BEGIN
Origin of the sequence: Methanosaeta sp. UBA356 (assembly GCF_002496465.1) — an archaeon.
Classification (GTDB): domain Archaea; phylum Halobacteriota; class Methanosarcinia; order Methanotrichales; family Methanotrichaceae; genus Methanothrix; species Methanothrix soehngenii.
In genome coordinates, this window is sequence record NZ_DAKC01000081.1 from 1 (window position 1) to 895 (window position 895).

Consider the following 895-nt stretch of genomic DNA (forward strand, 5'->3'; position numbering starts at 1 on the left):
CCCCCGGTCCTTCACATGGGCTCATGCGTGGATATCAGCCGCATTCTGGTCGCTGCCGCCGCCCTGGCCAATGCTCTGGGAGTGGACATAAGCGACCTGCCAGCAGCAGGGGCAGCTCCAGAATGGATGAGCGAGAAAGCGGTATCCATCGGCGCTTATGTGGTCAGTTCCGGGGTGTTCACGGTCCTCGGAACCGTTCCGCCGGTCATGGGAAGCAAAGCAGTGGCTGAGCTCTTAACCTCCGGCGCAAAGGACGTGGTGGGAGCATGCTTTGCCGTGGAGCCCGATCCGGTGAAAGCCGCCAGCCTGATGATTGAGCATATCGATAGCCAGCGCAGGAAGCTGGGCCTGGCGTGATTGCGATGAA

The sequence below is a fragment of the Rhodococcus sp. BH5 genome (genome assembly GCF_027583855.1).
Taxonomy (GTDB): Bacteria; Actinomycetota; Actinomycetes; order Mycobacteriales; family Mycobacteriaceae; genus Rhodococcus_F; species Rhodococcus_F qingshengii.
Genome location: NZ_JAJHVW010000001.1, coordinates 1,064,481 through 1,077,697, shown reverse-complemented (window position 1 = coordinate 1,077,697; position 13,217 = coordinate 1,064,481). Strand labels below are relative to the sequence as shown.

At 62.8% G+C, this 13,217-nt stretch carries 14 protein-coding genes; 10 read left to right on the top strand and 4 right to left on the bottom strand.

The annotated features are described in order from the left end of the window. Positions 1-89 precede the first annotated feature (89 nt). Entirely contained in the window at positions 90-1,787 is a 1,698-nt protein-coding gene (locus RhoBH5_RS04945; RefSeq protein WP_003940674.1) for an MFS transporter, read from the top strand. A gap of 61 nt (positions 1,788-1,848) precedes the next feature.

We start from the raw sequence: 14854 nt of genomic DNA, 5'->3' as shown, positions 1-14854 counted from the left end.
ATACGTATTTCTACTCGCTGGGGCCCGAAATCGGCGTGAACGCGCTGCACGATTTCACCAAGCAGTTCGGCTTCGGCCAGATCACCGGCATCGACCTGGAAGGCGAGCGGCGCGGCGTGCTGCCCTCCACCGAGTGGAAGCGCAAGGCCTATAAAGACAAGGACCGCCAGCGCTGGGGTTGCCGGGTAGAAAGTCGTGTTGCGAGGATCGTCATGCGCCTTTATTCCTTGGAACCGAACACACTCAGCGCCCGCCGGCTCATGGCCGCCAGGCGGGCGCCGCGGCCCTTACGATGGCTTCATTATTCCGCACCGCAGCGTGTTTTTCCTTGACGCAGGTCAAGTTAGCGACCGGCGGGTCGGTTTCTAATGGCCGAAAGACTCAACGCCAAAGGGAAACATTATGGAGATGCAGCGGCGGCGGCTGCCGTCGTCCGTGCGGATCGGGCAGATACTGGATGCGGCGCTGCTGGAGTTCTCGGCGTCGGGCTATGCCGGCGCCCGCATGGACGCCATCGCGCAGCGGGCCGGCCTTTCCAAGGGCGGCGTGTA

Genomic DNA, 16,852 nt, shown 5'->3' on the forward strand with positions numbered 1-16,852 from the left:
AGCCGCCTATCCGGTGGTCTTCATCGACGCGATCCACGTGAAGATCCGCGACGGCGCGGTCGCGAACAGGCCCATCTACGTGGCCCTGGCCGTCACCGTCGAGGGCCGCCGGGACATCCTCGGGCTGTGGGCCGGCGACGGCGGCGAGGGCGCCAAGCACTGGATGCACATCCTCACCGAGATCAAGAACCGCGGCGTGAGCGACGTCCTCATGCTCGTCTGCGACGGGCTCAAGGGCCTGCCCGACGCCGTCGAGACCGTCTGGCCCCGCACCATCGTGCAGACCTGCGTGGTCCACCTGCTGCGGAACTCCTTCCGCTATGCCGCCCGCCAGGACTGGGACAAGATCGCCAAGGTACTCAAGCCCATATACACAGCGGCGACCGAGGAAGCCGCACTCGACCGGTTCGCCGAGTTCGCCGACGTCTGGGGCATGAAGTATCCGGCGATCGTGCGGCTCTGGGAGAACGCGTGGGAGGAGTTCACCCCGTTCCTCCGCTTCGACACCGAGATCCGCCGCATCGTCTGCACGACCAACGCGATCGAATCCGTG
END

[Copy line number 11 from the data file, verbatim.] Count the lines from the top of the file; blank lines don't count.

We start from the raw sequence: 14854 nt of genomic DNA, 5'->3' as shown, positions 1-14854 counted from the left end.